Proposed four-lane road along the Hi-Line from Idaho to North Dakota discussed
By Ron VandenBoom
A crowd of about 60 people turned out Friday to hear Sen.
Sam Kitzenberg, R-Glasgow, fill in the details on Senate
Bill 3, the proposed four-lane highway bill that would allow
for a new highway to be constructed along the Hi-Line from
the North Dakota border to Idaho.
The crowd of supporters of the bill listened to Kitzenberg
explain how the idea originated and gradually made its way
over hurdles to be passed out of committee with an 8-0 vote.
The bill was then easily passed by the Senate and according
to Kitzenberg will be brought to the floor of the House of
Representatives shortly after the legislature reconvenes at
5 p.m. Wednesday, Feb. 28.
"I'm thinking it's going to go through fairly easy,"
Kitzenberg told the crowd. "But about the time you get too
confident the worst can happen."
Kitzenberg told everyone that the most important thing they
can do is to write letters or send e-mails to the 97, or so,
representatives that may not be as enthusiastic about the
project as they are.
People wishing to write can e-mail the representatives by
going to the Montana State Government website at
www.st.mt.us/index.htm, clicking on the legislature icon and
locating the list of representatives.
Kitzenberg said time is critical and the more letters and
e-mails they receive the better the chances the bill will
No funding is attached to the legislation, Kitzenberg told
the crowd, adding that he never expected to get any money
from the state budget for the project hoping instead that
funding could be received from the federal government and a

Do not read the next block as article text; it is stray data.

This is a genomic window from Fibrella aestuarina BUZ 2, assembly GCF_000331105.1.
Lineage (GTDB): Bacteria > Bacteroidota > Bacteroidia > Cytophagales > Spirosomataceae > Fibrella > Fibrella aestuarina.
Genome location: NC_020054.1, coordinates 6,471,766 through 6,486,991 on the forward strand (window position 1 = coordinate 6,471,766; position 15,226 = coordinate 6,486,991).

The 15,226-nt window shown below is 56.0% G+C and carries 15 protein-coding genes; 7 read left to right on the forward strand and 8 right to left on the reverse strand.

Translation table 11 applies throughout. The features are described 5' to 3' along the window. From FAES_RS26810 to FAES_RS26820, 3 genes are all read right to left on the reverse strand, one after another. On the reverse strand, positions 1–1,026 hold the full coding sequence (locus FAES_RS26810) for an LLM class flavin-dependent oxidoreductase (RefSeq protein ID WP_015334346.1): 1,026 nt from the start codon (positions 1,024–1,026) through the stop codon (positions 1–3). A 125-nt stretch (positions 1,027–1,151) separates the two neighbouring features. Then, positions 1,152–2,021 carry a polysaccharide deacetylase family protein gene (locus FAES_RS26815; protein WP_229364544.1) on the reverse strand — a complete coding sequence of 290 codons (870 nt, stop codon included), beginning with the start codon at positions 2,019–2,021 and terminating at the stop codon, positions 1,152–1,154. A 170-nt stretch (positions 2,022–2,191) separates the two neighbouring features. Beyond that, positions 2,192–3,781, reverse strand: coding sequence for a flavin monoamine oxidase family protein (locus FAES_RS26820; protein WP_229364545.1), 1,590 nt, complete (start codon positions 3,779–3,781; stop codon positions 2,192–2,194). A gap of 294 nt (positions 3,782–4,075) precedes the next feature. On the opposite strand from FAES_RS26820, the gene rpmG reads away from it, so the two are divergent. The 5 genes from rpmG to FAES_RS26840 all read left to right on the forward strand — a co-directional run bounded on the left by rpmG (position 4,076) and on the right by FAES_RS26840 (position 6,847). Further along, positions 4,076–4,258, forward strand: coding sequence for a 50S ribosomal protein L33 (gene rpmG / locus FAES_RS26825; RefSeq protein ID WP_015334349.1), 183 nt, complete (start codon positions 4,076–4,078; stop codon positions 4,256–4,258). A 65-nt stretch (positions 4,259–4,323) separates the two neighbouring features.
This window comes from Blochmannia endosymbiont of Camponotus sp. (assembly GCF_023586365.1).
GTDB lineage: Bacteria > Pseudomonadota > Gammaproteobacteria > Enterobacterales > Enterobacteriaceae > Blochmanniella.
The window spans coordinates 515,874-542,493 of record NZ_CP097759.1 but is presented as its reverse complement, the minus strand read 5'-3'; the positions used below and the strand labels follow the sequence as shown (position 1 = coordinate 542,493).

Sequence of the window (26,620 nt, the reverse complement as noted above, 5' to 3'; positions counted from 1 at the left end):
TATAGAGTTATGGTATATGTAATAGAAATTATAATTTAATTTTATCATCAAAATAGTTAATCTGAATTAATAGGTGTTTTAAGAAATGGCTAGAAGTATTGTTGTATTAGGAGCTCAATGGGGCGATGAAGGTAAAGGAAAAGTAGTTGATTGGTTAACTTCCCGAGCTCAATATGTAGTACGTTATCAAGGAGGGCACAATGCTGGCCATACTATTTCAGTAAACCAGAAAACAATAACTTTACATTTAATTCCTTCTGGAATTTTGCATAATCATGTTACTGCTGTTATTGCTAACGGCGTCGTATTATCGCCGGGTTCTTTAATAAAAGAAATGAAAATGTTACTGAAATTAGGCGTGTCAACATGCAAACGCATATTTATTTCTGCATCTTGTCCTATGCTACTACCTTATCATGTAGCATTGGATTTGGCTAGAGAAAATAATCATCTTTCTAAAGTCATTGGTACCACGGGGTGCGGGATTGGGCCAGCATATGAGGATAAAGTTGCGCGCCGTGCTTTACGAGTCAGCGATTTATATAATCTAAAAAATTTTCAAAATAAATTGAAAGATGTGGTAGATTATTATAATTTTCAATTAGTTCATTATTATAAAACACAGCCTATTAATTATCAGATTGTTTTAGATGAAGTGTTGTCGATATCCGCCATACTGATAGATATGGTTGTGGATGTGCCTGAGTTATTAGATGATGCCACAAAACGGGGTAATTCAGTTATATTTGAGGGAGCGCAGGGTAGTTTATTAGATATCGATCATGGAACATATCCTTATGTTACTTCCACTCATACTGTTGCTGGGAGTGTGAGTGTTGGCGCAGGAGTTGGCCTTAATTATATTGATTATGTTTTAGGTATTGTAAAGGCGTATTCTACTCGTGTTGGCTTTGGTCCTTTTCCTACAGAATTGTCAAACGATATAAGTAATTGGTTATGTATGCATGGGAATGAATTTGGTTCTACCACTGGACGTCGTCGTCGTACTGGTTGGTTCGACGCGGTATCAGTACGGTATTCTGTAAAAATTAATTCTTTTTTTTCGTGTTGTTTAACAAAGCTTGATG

designation of the highway as a "trade corridor."
Funding for the project was never a major concern
Kitzenberg explained adding that the issue of money was just
one of several myths that surrounded the legislation early
on that scared people.
The projected cost of constructing more than 600 miles of
four-lane highway is $1.2 billion.
Another rumor Kitzenberg said started to circulate was that
money would be pulled from other road projects around the
state to be used on Highway 2.
A rumor also circulated that the highway to be built would
be an interstate highway that would bypass the little
communities along the way.
Kitzenberg reaffirmed that this was not the case and the
highway would not be an interstate and would pass through
communities, not bypass them.
Again Kitzenberg flatly denied any money would be
jeopardized in any other districts on Montana.
Kitzenberg told the crowd he sees a lot of potential for
the project's future thanks to Montana's Congressional
Sens. Max Baucus and Conrad Burns have both agreed to give
their support to the project, Kitzenberg said, noting that
if the people want it then Burns and Baucus will want it."
Rep. Dennis Rehberg, Montana's only representative, also
sits on the House Transportation Committee and has said that
he will support the project.
Kitzenberg told the crowd that he first heard about the
idea of a four-lane highway from his constituents and the
more he thought about it the more important the idea became.
After being elected he said he contacted the highway
department and was told, in essence, that the Hi-Line would
never get a four-lane highway because it didn't have enough
"I think my eyes got red when I heard we're never going to
get a four-lane highway," Kitzenberg said. "Do you mean to
say that we will always be condemned to dangerous roads just
because of where we live."
Kitzenberg said he continued to fight an up hill battle
talking to highway department people and to members of the
"You're not getting the point here," he told one
committeeman. "There's a lot of people involved here and we
need this for our economic survival."
Kitzenberg told the crowd that he has been impressed that
Minnesota can complete a four-lane road across their state
and North Dakota is about half finished with their project
across their state.
"And their interest in this project is super," he said.
"But it's easier when support